Deep South culinary school preps students for AEC jobs

Vocational school in Yala trains students for careers in culinary arts and hospitality within the ASEAN Economic Community (AEC).

By Ahmad Ramansiriwong for Khabar Southeast Asia in Yala

May 15, 2014
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Culinary students in Yala Province are seizing on the popularity of Thai cuisine to better their lives. They're pursuing career opportunities in the hospitality trade that will open up through regional integration with next year's launch of the ASEAN Economic Community (AEC).

  • Six Yala Vocational College graduates display their certificates with Isaman Isama-air, school director. [Ahmad Ramansiriwong/Khabar]

    Six Yala Vocational College graduates display their certificates with Isaman Isama-air, school director. [Ahmad Ramansiriwong/Khabar]

"I chose to study in this department because the more I learned about cooking, the more enjoyment it gave me," Juree Waewthongrak, a first-year student at Yala Vocational Education College (YVC) in Muang district, told Khabar Southeast Asia. "I realised that you really have to put your heart into it."

Juree said with the culinary arts expanding in the age of globalisation, Thai food is establishing itself as one of the nation's major cultural exports through the AEC's emergence.

"Our cuisine is an important way of presenting our cultural heritage abroad," she said.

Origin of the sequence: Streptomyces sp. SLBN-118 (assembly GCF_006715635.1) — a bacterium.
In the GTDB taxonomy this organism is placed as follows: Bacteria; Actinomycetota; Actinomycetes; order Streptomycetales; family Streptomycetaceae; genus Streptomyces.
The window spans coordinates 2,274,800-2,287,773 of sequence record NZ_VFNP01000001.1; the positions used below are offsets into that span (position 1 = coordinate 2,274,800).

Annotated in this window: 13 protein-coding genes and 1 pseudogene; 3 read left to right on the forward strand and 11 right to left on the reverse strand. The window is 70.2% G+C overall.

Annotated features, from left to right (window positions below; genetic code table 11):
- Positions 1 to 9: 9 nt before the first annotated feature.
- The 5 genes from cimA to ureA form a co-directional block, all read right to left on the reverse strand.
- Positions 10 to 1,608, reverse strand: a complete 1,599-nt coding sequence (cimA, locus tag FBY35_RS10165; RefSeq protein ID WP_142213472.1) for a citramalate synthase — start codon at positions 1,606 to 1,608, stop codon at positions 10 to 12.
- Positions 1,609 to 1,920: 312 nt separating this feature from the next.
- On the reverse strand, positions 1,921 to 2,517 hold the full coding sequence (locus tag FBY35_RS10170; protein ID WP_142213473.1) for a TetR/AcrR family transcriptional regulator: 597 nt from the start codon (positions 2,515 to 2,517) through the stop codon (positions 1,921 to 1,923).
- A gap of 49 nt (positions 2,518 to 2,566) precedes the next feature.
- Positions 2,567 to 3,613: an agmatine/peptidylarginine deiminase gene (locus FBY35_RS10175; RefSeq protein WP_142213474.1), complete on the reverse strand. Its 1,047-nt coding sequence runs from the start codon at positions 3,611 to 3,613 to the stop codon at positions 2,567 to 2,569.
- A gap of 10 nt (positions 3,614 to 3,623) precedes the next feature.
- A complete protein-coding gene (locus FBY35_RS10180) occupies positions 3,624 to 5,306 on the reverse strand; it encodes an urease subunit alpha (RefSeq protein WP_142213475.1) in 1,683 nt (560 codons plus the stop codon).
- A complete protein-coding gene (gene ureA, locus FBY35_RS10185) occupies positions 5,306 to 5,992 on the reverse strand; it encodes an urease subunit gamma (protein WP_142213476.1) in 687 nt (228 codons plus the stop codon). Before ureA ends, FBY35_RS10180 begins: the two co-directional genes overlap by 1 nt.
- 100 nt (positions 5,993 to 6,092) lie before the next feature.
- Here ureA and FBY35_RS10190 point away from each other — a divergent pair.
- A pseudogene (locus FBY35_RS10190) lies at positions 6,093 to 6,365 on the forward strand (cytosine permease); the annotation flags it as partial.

YVC is expanding its curriculum to include a bachelor's programme in culinary arts, and is establishing exchange programmes with other regional trade schools, including one in Yogyakarta, Indonesia.

The Yala college is also widening its curriculum to meet an anticipated demand increase for well-trained Thai staff skilled in halal food production, YVC Director Isaman Isama-air told Khabar.

The campus is building both a food-processing lab and halal science classrooms. It also adds foreign language courses to better prepare students for the international job market once the AEC economic and trade bloc launches.

"Graduates of the new programme will not only be certain to find decent employment, but they will also be very well-positioned to continue their studies at a higher level in a wide number of related fields," Isaman said.

Graduates will also be well-positioned to land jobs at Thai restaurants in Malaysia-- where 6,500 such establishments employ some 150,000 expatriates.

A class of 51 YVC culinary arts students began studies last year, with six teachers and six classrooms, including one dedicated to halal food science theory and production techniques.

Students also learn how to make sweets and process foods, particularly from Yala's most famous agricultural export, the longkong fruit (also known as langsat).

"There is nothing more important in our daily lives than food, and that is why I chose to study in this programme," first-year student Manasaporn Makenkating said. "What we are learning offers us far more opportunities than just being a cook in a restaurant.

"It gives us a chance to follow a wide range of stable careers…. We learn a lot more here than just cooking."

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    • yahya sukri
      June 15, 2014 @ 08:06:25PM
    • Very good, especially for Muslims in Southeast Asia.

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